6.5/10
142
4 user 3 critic

Tom, Tom, the Piper's Son (1969)

| 1969 (USA)
Ghosts! Cine-recordings of the vivacious doings of persons long dead. Preservation of their memory ceases at the edges of the frame.

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Fragments of several (mostly) silent films are shown. They're guided by quotes from, among others, Plato and Sappho and a soundtrack.

Director: Gustav Deutsch
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Ghosts! Cine-recordings of the vivacious doings of persons long dead. Preservation of their memory ceases at the edges of the frame.

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1969 (USA)  »

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Ken Jacobs made this experimental feature by rephotographing the 1905 Biograph short Tom, Tom, the Piper's Son (1905). See more »

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Edited from Tom, Tom, the Piper's Son (1905) See more »

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Possibly the most inaccessible masterpiece ever created
27 September 2008 | by (Worcester, MA) – See all my reviews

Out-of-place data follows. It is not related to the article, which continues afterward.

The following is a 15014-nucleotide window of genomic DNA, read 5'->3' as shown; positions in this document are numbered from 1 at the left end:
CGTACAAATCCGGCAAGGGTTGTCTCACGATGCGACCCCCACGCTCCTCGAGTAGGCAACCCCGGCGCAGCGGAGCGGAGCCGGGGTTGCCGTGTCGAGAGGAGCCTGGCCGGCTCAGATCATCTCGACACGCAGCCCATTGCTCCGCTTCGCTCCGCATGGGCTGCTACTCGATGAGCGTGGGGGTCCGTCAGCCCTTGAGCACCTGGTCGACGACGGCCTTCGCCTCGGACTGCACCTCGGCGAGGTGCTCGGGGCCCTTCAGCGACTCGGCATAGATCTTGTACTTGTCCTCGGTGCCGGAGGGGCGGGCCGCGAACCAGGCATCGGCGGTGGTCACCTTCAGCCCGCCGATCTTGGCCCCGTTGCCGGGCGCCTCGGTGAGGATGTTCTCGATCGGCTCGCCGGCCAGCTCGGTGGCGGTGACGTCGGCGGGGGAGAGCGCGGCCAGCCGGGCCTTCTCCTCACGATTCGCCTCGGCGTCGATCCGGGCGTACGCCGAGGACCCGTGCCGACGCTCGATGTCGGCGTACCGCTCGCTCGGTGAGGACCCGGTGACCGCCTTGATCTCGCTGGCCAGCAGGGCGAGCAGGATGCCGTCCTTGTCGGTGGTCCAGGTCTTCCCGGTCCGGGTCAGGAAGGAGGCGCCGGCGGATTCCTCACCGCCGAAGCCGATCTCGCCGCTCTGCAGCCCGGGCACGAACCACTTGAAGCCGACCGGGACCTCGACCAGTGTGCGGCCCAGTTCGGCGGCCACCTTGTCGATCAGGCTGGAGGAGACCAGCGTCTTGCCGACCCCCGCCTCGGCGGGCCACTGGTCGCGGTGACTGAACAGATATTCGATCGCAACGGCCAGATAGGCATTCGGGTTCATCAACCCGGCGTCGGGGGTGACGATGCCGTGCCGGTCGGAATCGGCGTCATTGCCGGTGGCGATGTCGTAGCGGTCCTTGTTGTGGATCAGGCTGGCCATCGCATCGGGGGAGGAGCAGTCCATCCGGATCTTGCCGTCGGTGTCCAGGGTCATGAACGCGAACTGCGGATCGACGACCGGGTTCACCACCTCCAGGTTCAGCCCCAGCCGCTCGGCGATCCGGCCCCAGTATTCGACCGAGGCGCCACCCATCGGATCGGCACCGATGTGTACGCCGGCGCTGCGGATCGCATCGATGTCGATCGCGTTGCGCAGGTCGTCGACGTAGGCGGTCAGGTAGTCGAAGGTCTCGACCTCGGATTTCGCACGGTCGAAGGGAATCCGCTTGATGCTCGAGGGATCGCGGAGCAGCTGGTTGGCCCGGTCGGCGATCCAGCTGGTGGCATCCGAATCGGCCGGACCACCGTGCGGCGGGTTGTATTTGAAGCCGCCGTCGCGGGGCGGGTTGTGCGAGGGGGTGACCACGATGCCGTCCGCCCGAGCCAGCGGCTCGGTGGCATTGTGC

Ken Jacob's legendary experimental feature "Tom, Tom, the Piper's Son" is possibly the most inaccessible masterpiece ever made. The film takes a five-minute silent short adaptation of the classic nursery rhyme and deconstruct it to the point of no return for two hours. Ken Jacobs flips the frames, zooms in on a specific action for the entire duration, speeds up the film, and plays it backwards, among many other techniques. His deconstruction forces the viewer to question the way they watch films. Often, his toying with the film is so dense the image on screen is unrecognizable from the short, which is played at the beginning. The silent short, which is shown at the beginning, is an artless novelty with absolutely nothing interesting to offer in the way of cinematic technique. However, Jacobs focuses on the most minor of details, and compels the audience to do the same whenever they watch a film. Granted, only those with an interest in film theory will be able to endure this. It's still a fascinating experiment though. Its difficult to seek out and is unavailable on video at the time (apparently Jacobs refuses to release it, feeling the big screen is the only way this should be seen. I had to track down a bootleg version), but if the description seems interesting, you really should see it. (10/10)


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